Forensic anthropology basically refers to the application of physical anthropology and human osteology in a legal setting, most often where the body is in an advanced state of decomposition, or is unrecognizable for some reason.
If you ask me, forensic anthropology sounds like an awfully complicated term; so let’s split it in smaller pieces so we can better understand this (the method works with 99% of scientific terms). The word ‘anthropology’ comes from the Greek word ‘anthropos’, which means man and ‘logos’, which means knowledge, while ‘forensics’ is a term applied to a broad spectrum of sciences to answer questions of interest to a legal system.
Even though you may have never heard of forensic anthropologists before, you’ve probably heard about their work. They are the ones who perform facial reconstruction, and estimate age, sex, stature, ancestry, and analyze trauma and disease the victim was suffering. They are a very important part of investigations, and often work side by sde with doctors, policemen, crime scene investigators, or even in the court of law. Mark Hauser
In practice, forensic anthropology has a lot to do with osteology – the study of human bones; why is this? Because unlike skin or other soft tissues, bones are much more resistant and can provide valuable information even if the body is in an advanced state of decomposition. The identification of skeletal, badly decomposed, or otherwise unidentified human remains is important for both legal and humanitarian reasons; identifying the victim is extremely important, and it is one of the top priorities for CSIs. They are able to do this because working with the human remains, forensic anthropologists are able to assess the age, sex, ancestry, stature, and unique features of a decedent from the skeleton.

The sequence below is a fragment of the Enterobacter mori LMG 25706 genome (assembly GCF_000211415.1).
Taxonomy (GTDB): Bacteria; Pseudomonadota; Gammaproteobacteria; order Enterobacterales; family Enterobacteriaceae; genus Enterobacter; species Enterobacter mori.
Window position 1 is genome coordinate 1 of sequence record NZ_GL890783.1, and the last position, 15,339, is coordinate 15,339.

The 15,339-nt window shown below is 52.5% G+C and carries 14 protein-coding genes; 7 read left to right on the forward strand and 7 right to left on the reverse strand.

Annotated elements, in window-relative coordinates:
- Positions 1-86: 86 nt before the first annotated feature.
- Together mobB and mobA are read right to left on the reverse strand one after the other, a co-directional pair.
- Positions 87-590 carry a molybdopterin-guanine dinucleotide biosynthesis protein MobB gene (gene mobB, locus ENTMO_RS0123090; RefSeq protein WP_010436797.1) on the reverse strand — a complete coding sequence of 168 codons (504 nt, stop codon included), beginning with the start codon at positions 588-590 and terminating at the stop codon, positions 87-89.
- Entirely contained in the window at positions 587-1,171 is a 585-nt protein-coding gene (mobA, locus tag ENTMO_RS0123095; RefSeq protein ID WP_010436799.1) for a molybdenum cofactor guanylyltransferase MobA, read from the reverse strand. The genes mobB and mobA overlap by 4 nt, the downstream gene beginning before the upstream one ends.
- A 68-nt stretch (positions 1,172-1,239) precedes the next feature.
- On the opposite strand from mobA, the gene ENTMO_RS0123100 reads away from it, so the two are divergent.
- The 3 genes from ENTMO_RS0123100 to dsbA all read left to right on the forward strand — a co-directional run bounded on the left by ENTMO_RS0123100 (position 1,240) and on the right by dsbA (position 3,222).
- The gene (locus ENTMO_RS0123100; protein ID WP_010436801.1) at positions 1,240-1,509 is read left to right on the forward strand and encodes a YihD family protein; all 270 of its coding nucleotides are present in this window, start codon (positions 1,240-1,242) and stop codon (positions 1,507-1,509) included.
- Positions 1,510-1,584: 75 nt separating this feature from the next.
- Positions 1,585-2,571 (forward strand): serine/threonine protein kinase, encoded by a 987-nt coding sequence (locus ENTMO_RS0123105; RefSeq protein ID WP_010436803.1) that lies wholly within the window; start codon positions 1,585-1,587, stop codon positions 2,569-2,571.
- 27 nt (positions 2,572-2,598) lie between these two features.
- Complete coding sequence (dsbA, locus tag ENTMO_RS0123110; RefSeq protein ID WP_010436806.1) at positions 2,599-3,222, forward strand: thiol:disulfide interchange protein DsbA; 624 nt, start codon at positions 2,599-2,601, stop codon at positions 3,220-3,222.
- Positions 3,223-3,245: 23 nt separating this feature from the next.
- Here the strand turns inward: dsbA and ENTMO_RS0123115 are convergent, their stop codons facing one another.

Forensic anthropology is without a doubt a growing field, but even so, most people don’t work solely in this field, but they rather teach or act as consultants, or are paid witnesses on trial, or just working as anthropologists. The competition is fierce, as there are many people highly qualified to do this job, which is only available after you get your masters degree – as a matter of fact, it is recommended you start it only after you get your PhD.
The work done is pretty straightforward generally speaking: When skeletalized remains are discovered, one needs to establish first if the bones are human. If so, the sex, race, age, stature, weight, and any pathology of the newly acquired skeleton must be established in order to make an identification of the remains, determine manner and cause of death and, if homicide, identify the murderer. It is the job of the Forensic Anthropologist to pursue thesematters, make a report and possibly testify in court. However, most of the times, this is much easier said than done.